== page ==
Tumour, node and metastasis (TNM) staging is one of the systems used to stage bowel (colon and rectal) cancer.
Doctors may also use the number staging or the Duke's staging system.
Tumour describes the size of the tumour. This is a simplified description of the T stage.
There are 4 stages of tumour size in bowel cancer:
T1 means the tumour is only in the inner layer of the bowel.
T2 means the tumour has grown into the muscle layer of the bowel wall.
T3 means the tumour has grown into the outer lining of the bowel wall but has not grown through it.
T4 is split into 2 stages, T4a and T4b:
- T4a means the tumour has grown through the outer lining of the bowel wall and has spread into the tissue layer (peritoneum) covering the organs in the tummy (abdomen)
- T4b means the tumour has grown through the bowel wall into nearby organs
Node (N) describes whether the cancer has spread to the lymph nodes.
There are 3 possible stages describing whether cancer cells are in the lymph nodes – N0, N1 and N2:
N0 means there are no lymph nodes containing cancer cells.
N1 is split into 3 stages – N1a, N1b and N1c:
- N1a means there are cancer cells in 1 nearby lymph node
- N1b means there are cancer cells in 2 or 3 nearby lymph nodes
- N1c means the nearby lymph nodes don’t contain cancer, but there are cancer cells in the tissue near the tumour
N2 is split into 2 stages – N2a and N2b:
- N2a means there are cancer cells in 4 to 6 nearby lymph nodes
- N2b means there are cancer cells in more than 7 nearby lymph nodes
Metastasis (M) describes whether the cancer has spread to a different part of the body.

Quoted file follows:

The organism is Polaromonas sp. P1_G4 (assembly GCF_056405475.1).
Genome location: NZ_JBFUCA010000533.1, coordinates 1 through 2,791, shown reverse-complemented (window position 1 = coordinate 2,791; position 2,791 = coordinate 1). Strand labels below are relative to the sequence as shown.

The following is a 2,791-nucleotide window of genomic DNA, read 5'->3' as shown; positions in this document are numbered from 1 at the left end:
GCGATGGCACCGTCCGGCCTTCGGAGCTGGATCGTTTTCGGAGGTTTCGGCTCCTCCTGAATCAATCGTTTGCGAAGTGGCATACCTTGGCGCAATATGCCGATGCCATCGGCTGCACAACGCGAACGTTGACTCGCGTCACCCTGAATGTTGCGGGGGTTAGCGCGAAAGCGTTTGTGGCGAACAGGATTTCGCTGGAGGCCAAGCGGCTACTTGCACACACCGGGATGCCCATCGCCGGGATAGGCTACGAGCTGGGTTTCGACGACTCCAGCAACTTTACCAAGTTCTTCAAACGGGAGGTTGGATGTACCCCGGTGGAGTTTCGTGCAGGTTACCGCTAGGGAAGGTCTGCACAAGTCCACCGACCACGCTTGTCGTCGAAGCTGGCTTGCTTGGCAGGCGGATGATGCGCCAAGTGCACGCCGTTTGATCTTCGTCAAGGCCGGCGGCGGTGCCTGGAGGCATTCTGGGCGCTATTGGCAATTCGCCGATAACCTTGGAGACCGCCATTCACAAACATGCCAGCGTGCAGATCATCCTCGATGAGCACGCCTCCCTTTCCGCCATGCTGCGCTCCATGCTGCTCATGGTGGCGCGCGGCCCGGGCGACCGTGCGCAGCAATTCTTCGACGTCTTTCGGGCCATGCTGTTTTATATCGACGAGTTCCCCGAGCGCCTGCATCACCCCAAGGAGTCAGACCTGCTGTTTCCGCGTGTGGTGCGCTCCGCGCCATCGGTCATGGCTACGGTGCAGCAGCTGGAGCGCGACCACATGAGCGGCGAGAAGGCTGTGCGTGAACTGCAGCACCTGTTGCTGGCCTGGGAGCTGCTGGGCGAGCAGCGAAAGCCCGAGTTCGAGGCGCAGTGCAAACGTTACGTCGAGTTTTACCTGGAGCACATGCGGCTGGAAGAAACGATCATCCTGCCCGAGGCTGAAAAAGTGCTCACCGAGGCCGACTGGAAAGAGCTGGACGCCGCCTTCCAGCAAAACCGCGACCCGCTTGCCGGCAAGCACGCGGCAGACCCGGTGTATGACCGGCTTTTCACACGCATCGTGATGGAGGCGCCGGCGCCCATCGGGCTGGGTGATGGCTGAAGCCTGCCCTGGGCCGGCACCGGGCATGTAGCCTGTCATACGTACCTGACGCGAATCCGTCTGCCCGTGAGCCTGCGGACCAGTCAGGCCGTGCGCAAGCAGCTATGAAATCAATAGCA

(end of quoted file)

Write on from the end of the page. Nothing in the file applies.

There are 2 stages of cancer spread (metastasis):
M0 means the cancer has not spread to other organs.
M1 means the cancer has spread to other parts of the body such as the lung or liver. It is split into 3 stages, M1a, M1b and M1c:
• M1a means the cancer has spread to 1 distant site or organ, for example the liver, but it hasn’t spread to the tissue lining your tummy (peritoneum)
• M1b means the cancer has spread to 2 or more distant sites or organs, but it hasn’t spread to the tissue lining your peritoneum
• M1c means the cancer may have spread to distant organs and it has spread to your peritoneum
The stage of your cancer helps your doctor to decide which treatment you need. Treatment also depends on:
- your type of cancer (the type of cells the cancer started in)
- where the cancer is in your bowel (colon or rectum)
- other health conditions that you have
The stage of the cancer and these other factors can also give an idea of your outlook (prognosis).
The main treatments for cancer of the large bowel (colon cancer) are:
The main treatments for cancer of the back passage (rectal cancer) are:
- chemotherapy and radiotherapy together (chemoradiotherapy)